MMGM and #IMWAYR (8/17/2020): The Key to Extraordinary by Natalie Lloyd (a re-review)
If you read my recent review of Natalie Lloyd's MG novel Over the Moon, you know that I had very mixed feelings about the book. This was such a shame, considering the excellence of Lloyd's previous books, that I decided to re-read Lloyd's novel The Key to Extraordinary to comfort myself. Today, I am re-reviewing The Key to Extraordinary, as, although I reviewed it once here, I do not think that my review did it justice. And before I keep going, know that this is one of just two books (the other is Goodbye Stranger by Rebecca Stead) that has had the honor of being re-reviewed by me, so that should tell you quite a bit about how good this book is!
Emma Pearl Casey loves her life in Blackbird Hollow, Tennessee. She loves her Granny Blue and her big brother Topher, she loves the Boneyard Café where they live and work, she loves the adjacent graveyard that she gives tours of, and she loves the history, nature, and magic of her town. Emma's life isn't perfect, though, as her beloved mother died a couple years earlier. Emma wants to stay connected to her mother, and luckily for her, all of the generations of women in Emma's family have been connected by Destiny Dreams, dreams that tell these women their unique destinies (which range from suffragette to famous musician). Emma is waiting to have her Destiny Dream, but when she does, it seems to point her toward finding a mysterious treasure hidden in Blackbird Hollow. No one has found this treasure for centuries, and it also might be haunted, but Emma is prepared to find it (especially considering her family's café needs money to stay afloat) and fulfill her family's legacy.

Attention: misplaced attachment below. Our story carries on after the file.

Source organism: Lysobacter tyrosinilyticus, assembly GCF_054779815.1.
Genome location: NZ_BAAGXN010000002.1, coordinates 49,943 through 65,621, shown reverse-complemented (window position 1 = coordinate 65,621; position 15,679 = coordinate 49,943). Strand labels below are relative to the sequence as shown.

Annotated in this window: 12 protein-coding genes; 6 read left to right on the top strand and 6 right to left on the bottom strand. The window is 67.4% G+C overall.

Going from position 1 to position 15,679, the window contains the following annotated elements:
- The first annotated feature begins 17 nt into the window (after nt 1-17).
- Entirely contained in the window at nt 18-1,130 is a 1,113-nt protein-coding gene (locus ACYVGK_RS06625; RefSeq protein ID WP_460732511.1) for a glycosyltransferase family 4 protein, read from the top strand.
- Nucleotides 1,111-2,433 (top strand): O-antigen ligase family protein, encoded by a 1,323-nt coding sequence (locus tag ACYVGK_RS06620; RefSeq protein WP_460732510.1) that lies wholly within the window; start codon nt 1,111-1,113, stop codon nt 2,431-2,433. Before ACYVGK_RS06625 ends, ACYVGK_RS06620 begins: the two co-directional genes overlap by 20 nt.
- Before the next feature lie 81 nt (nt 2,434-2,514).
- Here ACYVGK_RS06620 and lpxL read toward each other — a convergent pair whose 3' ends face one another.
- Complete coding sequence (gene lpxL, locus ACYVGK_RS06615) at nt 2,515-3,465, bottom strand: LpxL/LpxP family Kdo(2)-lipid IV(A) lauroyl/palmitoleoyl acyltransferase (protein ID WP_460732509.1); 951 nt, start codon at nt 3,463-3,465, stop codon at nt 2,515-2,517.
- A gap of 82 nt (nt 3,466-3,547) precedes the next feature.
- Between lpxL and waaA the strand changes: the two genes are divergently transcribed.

Every one of Natalie Lloyd's MG books has a magical, close-knit small town, and Blackbird Hollow in The Key to Extraordinary is no exception. The town is full of flowers that magically bloom everywhere (some of which have magic powers), the people of the town come to the Boneyard Café every week to dance to folk songs and eat pastries and Boneyard Brew (basically super-delicious hot chocolate), and there are quite a few supernatural occurrences as well (owing to the aforementioned graveyard in the town). Reading this book is as much about seeing the joy that permeates this wonderful town of traditions and stories as it is about following Emma's journey to fulfill her destiny (and trust me, despite some of the melancholy themes that are featured in this novel, the joy comes through loud and clear, more than any other emotion). It definitely helps that Blackbird Hollow is populated by a wonderful bunch of people: Emma is a multifaceted, thoughtful, and kind protagonist, characters like Granny Blue and Emma's deceased mother have their own stories, and even minor characters like my favorite, Aunt Greta (who rides around on a bright-pink scooter because of her bad hip) have fun little backstories.